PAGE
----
The minimum age for consensual sex is 16. The Court of Appeal has ruled that 10 years is the minimum appropriate sentence in child rape cases, but, in such cases, police often charged defendants with “defilement” rather than rape because defilement is easier to prove in court. Defilement or unlawful carnal knowledge of a child under age 13 has a maximum penalty of life imprisonment, while the maximum penalty for defilement of a child between ages 13 and 15, or of a person with intellectual disabilities, is 10 years in prison.
Child pornography is illegal. The maximum penalty for violators is 14 years in prison, a maximum fine of F$25,000 ($12,200), or both for a first offense and life imprisonment, a fine of up to F$50,000 ($24,400), or both for a repeat offense, and the confiscation of any equipment used in the commission of the offense.
The child welfare decree requires mandatory reporting to police by teachers and health and social welfare workers of any incident of child abuse.
International Child Abductions: The country is a party to the 1980 Hague Convention on the Civil Aspects of International Child Abduction. See the Department of State’s Annual Report on International Parental Child Abduction at travel.state.gov/content/childabduction/en/legal/compliance.html.
There was a small Jewish community composed mainly of foreign residents. There were no reports of anti-Semitic acts.
Trafficking in Persons
See the Department of State’s Trafficking in Persons Report at www.state.gov/j/tip/rls/tiprpt/.
Persons with Disabilities
The constitution considers all persons equal, and discrimination against persons with disabilities in employment, education, provision of housing and land, or provision of other state services is illegal. Statutes provide for the right of access to places and all modes of transport generally open to the public. The constitution addresses specifically the right of persons with disabilities to reasonable access to all places, public transport, and information, as well as the right to use Braille or sign language and to reasonable access to materials and devices relating to the disability; the law, however, does not further define “reasonable.” Additionally, the constitution provides that the law may limit these rights “as necessary.” Public health regulations provide penalties for noncompliance, but there was very little enabling legislation on accessibility for persons with disabilities, and there was little or no enforcement of laws protecting them.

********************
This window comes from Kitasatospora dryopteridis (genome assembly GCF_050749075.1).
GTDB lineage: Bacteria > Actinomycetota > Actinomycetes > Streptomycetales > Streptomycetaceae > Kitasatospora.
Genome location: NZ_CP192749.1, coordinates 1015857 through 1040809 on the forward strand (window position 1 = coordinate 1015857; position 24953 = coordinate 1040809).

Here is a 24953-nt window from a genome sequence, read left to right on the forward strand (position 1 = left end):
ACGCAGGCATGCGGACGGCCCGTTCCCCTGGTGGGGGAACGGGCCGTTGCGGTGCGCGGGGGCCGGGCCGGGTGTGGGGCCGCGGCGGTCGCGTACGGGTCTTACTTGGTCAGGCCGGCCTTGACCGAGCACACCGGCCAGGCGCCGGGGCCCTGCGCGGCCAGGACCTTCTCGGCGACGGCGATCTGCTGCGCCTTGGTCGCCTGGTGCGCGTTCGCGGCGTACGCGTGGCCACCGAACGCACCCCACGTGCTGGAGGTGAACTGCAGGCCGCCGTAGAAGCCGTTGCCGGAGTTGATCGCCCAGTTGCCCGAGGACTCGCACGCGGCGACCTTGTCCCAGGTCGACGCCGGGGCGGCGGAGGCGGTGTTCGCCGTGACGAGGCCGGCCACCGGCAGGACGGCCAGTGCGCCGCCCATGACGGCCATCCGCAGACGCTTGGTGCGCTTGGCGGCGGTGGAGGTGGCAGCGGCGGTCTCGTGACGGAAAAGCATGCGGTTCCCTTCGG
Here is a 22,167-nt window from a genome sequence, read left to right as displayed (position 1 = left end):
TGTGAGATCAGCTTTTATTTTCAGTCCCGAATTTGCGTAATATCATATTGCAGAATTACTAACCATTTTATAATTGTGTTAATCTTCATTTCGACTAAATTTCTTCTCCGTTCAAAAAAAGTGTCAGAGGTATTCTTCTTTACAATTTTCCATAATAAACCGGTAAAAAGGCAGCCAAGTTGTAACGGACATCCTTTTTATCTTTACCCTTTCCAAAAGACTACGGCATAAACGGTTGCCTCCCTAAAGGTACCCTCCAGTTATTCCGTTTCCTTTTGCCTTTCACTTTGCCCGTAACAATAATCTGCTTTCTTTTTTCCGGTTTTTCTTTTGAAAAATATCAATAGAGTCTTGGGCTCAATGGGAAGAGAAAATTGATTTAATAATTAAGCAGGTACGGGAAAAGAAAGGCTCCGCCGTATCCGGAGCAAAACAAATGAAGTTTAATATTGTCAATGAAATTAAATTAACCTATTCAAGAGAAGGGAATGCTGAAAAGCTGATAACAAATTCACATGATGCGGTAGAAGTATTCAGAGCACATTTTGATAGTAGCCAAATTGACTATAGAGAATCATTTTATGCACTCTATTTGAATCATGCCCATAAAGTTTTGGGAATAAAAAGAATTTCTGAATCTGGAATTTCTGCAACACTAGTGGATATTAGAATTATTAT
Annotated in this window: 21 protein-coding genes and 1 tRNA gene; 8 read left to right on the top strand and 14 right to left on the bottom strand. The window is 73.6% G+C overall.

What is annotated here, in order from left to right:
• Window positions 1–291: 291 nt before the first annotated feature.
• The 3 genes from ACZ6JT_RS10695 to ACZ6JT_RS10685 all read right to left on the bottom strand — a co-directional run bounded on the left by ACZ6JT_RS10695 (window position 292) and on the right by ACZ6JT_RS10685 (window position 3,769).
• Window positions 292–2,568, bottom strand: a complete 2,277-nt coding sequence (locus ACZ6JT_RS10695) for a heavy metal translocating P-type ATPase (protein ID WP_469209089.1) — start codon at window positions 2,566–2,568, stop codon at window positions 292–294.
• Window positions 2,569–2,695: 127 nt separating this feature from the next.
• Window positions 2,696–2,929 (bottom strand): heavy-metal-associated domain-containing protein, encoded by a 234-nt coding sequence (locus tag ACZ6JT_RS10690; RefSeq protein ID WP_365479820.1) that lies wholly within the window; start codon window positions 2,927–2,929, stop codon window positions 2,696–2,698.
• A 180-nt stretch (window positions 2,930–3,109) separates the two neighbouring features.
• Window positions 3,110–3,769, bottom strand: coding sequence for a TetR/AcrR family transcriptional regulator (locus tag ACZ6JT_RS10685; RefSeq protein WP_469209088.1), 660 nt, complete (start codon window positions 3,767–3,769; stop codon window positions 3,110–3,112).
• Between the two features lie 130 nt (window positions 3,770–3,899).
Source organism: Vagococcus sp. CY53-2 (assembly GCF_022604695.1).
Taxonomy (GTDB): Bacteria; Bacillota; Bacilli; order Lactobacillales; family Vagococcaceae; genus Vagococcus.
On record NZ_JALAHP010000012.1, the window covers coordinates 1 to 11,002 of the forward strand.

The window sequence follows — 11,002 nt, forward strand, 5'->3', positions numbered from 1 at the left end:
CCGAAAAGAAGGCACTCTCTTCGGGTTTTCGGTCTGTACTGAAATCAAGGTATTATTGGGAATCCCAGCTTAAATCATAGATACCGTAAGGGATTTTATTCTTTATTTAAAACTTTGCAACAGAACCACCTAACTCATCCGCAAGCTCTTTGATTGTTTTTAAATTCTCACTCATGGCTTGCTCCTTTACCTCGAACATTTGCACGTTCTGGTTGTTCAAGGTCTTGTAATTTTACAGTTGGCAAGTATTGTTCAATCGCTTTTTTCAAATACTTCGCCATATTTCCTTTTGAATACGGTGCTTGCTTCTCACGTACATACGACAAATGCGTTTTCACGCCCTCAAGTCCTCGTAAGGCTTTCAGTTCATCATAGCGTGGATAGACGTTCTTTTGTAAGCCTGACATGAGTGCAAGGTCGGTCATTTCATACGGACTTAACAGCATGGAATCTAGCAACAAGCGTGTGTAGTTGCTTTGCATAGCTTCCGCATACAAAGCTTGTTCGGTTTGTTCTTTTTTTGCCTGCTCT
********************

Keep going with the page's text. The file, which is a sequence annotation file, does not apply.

Building regulations require new public buildings to be accessible to persons with disabilities, but only a few existing buildings met this requirement. By law all new office spaces must be accessible to persons with disabilities. There were only a small number of vehicles in the country accessible to persons with disabilities. Persons with disabilities continued to face employment discrimination (see section 7.d.). There were no government programs to improve access to information and communications for persons with disabilities, and persons with disabilities, in particular those with hearing or vision disabilities, had difficulty accessing public information. Government employed a sign-language interpreter to provide translation service on nationwide television during the national budget address in parliament. A number of community organizations assisted persons with disabilities, particularly children.